Cuvee des Jacobins… I love just saying the name. Unfortunately I don’t know the proper pronunciation so I’ll sometimes get a strange look from the bartender when I’m lucky enough to find it on tap. “Jack – Oh – Bins please!” or “Jacque-Oh-Bean!” if I’m feeling particularly Belgian that day. However it’s pronounced, it’s delicious in so many ways.

To fall in love with this beer as I have, you need to understand what sets it apart from other beers apart from taste. Sure it leaves a tart, sour taste in your mouth like a pinot noir mixed with grapefruit but what’s really going on in this beer? Let me take you through the process of making Cuvee des Jacobins so you can appreciate what you’re drinking to its full extent.

Cuvee des Jacobins Rouge

Brewing Process

Your everyday Budweiser and Coors Light is not too far off of your favorite premium lager or strong ale that you may get at a craft brewery around San Diego in terms of time and steps. Before San Diego beer lovers (every resident) get mad at me for making that comparison let me explain. A common pale lager, brown ale or even IPA can be ready to drink within 3-4 weeks of brewing. Sure a lot of ingredients differ and that’s a large part of what makes the beer, but the main steps are the same.
Mash > Lauter > Boil > Cool > Ferment > Bottle or Keg.

Cuvee des Jacobins Red Color

Where a lot of brewers start to have fun with this is in the fermentation stage by trying wild yeasts floating around in the ambient air or aging their beers in a oak barrel. Bockor Brouwerij, brewers of Cuvee des Jacobins, do both of these but with a specific strain of yeast that sours their beers and has been floating around their breweries for hundreds of years. They also do not force this yeast into their tanks by simply adding it when their beer has cooled as do most beers. They spontaneously ferment by putting the beer in “coolships” or shallow containers only about 18-25″ deep that are exposed to the air.

Anchor Steam in San Francisco was one of the first breweries in North America to use coolships which basically helped cool the beer quickly before mechanical refrigeration was around. Ocean breezes off the Pacific would cool the shallow beer that Anchor Steam would put on top of its brewery.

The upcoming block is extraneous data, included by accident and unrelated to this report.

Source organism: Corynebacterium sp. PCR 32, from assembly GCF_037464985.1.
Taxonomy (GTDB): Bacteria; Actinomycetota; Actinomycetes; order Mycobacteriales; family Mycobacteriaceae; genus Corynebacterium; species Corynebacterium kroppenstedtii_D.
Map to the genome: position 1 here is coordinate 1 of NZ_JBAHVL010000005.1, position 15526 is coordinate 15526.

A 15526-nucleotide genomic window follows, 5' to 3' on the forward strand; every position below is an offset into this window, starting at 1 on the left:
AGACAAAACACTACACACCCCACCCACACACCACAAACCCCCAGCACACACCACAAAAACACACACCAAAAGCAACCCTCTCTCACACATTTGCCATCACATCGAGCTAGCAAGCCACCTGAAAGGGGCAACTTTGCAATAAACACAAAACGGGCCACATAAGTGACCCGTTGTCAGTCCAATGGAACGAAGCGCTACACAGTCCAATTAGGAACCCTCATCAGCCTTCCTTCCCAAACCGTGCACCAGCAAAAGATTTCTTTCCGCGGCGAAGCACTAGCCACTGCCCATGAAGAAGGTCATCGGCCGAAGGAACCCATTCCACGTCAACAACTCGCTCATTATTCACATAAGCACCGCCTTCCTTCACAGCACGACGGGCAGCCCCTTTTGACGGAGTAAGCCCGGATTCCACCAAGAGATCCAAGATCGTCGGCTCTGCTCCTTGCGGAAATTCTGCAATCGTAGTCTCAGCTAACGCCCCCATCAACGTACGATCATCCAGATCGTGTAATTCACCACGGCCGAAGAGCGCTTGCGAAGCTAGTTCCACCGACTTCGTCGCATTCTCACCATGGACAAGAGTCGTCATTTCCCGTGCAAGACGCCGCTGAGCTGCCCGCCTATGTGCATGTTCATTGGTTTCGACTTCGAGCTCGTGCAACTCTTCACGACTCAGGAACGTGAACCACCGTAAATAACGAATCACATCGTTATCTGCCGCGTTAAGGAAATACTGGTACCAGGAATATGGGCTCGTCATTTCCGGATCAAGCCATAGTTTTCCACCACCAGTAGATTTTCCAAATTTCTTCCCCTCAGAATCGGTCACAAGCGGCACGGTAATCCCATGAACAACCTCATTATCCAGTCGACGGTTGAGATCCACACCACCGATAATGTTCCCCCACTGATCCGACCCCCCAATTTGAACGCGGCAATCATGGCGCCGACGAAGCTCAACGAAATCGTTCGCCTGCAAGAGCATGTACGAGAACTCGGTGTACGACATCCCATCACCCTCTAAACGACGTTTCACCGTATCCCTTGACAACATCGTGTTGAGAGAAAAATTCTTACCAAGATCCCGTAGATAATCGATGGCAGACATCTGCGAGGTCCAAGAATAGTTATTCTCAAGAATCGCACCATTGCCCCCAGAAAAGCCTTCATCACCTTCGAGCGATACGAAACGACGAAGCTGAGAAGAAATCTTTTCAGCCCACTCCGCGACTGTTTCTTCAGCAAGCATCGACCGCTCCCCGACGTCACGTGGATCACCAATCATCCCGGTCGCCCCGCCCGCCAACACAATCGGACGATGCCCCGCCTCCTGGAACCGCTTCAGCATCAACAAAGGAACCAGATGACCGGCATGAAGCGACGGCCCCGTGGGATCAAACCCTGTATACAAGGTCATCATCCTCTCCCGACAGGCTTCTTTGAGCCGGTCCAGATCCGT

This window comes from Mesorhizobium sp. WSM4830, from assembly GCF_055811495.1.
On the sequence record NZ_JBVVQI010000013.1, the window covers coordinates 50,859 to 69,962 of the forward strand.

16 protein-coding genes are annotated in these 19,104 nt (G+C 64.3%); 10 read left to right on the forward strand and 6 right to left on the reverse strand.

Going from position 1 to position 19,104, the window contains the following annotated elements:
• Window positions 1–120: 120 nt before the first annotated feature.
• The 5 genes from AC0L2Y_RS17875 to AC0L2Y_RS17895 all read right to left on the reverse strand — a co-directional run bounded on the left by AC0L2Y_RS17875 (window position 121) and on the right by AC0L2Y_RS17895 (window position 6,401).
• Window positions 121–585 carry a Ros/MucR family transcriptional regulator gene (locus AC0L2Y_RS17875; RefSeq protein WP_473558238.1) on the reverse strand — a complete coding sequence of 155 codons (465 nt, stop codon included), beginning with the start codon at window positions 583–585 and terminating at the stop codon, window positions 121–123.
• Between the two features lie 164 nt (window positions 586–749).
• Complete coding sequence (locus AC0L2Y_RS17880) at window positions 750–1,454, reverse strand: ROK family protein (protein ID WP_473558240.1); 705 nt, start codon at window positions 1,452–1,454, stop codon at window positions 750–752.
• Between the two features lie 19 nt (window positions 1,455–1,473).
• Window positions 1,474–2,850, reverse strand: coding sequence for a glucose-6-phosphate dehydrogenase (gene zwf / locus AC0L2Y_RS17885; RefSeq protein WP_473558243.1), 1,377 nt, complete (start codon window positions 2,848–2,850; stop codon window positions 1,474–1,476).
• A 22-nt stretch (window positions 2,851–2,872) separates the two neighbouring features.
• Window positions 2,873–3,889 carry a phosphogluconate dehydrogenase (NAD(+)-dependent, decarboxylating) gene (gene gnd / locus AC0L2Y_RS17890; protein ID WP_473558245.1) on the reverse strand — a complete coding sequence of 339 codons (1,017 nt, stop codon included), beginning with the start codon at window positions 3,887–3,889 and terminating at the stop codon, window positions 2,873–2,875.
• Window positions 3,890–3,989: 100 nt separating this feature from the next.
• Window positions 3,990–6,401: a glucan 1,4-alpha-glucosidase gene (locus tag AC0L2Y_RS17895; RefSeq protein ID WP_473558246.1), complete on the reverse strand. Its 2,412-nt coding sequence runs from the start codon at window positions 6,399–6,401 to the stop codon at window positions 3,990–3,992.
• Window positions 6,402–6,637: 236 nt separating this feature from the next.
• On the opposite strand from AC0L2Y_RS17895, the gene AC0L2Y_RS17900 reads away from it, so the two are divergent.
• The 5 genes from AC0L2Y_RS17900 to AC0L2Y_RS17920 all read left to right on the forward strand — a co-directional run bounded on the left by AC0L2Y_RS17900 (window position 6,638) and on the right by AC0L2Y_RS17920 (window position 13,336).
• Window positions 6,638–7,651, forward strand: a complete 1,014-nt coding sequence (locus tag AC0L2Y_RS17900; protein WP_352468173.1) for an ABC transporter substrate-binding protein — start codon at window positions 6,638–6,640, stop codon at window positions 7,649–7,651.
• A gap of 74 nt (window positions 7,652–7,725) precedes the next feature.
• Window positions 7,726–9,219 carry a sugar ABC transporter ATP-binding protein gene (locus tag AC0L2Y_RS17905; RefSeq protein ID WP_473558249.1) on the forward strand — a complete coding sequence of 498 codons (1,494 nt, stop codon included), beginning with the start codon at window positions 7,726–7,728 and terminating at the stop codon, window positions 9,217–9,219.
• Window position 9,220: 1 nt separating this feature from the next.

Coolship used at Anchor Steam

Coolship from Anchor Steam

Well Bockor uses these coolships to expose the beer to the wild yeast and waits until the beer starts to ferment. They then put it in oak barrels and age it for 18 months! Only then will they know if the beer turned out which is pretty crazy to think about when it comes to patience. In that time it spends in the barrel, the yeast is settling down but leaving a nice tart character and the wood is imparting some of its flavors to the beer as well.

Finished Product

After its 18 month soak in the barrel its bottled or kegged and ready for our consumption. Cuvee comes out in a deep cherry red color that smells like cherries, currants, cranberries and a sweet red wine. This is when you think about all that went into this product and take your first sip. Now that I’ve built up this beer so much you’ll probably be expecting something wonderfully pleasant. WRONG. This beer easily makes 50% of the people who try it put on their worst sour candy face. Lips purse and eyes narrow. I’ve had people who I didn’t warn tell me “This beer’s gone bad!”. I just laugh and enjoy another.

Cuvee des Jacobins Bottle and Glass

The Specs
Style: Flanders Red Ale (or Flemish Sour Ale)
ABV: 5.5%
Color: Dark Cherry Red

Aroma: Cherries, cranberries and sour fruit. It smells more like a sparkling wine than it does a beer, with a little oak in it too.

Taste: Instant puckering from the sourness on your first sip but then it subsides. Medium carbonation in bottle and on tap with a sparkling wine feeling. It has vanilla, cherry and grape in the middle with an acidic burn on the way down.

Overall: 4/5 – I have a lot of respect for this beer (if you haven’t guessed already) but the taste alone is something unique and fun. I love drinking this beer any time of year and any time of day.